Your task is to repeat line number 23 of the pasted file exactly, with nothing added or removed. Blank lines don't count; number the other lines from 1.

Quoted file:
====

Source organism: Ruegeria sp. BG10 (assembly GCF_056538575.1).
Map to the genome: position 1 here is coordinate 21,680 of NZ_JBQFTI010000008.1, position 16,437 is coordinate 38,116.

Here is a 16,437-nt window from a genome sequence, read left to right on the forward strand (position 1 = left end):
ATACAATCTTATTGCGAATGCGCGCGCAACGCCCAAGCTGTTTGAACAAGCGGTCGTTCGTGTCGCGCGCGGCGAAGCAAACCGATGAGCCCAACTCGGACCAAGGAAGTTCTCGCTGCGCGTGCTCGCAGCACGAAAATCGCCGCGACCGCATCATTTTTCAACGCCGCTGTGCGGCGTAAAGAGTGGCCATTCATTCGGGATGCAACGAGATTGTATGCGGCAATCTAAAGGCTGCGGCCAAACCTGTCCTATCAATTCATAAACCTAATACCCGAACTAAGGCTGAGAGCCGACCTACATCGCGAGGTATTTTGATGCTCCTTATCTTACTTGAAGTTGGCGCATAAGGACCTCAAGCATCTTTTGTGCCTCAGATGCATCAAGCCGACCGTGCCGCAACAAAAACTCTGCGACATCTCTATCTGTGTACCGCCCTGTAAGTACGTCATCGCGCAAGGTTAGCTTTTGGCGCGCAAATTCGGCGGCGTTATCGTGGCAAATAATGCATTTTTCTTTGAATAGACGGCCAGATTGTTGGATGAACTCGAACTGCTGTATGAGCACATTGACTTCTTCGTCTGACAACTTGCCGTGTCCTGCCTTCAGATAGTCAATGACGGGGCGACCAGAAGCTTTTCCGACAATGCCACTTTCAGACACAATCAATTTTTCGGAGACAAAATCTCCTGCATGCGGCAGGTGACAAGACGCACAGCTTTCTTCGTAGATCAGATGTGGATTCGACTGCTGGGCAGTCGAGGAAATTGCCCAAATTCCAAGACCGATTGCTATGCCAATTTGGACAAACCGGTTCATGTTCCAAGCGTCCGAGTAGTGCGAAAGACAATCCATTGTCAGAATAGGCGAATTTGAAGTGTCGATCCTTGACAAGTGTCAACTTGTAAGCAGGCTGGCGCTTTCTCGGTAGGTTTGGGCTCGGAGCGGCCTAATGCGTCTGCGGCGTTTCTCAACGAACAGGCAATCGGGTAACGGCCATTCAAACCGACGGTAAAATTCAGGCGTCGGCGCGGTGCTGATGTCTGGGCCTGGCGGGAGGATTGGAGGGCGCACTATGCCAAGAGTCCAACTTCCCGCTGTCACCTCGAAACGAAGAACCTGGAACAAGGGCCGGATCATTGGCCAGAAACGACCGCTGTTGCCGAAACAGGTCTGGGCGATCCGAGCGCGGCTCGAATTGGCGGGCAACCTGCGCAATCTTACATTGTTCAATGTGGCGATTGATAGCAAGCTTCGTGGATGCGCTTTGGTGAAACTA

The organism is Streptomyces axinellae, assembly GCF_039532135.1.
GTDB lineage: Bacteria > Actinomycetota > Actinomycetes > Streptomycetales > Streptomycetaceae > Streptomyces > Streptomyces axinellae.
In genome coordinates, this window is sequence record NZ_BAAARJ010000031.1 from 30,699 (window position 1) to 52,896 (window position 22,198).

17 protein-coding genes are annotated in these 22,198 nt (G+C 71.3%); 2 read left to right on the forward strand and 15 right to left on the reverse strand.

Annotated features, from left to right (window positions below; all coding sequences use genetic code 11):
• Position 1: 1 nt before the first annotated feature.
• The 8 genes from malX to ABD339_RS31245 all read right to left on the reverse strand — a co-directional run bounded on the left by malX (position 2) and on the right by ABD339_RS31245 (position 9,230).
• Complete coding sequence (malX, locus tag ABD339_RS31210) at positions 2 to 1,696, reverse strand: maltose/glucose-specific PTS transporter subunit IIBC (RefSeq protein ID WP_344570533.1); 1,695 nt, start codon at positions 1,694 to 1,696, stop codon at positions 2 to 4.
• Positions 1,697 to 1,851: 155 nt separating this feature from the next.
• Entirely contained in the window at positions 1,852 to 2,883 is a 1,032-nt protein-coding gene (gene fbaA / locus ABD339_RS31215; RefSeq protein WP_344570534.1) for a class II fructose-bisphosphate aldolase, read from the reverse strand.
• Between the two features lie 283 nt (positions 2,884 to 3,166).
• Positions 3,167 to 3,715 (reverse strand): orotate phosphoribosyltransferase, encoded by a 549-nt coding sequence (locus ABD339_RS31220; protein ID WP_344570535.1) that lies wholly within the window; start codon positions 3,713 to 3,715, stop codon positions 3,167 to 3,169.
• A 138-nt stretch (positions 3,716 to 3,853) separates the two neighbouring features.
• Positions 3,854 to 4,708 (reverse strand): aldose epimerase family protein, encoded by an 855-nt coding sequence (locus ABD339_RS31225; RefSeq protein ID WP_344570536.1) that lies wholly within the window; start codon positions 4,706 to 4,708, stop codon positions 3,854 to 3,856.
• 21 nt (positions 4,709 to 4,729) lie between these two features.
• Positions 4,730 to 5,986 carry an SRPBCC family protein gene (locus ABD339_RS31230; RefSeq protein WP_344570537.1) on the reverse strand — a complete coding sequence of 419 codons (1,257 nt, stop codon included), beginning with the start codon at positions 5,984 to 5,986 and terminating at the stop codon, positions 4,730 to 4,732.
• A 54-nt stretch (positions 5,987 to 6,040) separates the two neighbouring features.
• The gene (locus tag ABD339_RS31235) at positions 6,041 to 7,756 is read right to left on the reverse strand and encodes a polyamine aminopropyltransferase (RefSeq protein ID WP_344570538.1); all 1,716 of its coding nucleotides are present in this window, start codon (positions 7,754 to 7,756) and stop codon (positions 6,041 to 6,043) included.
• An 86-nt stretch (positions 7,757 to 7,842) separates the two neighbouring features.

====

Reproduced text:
• An 86-nt stretch (positions 7,757 to 7,842) separates the two neighbouring features.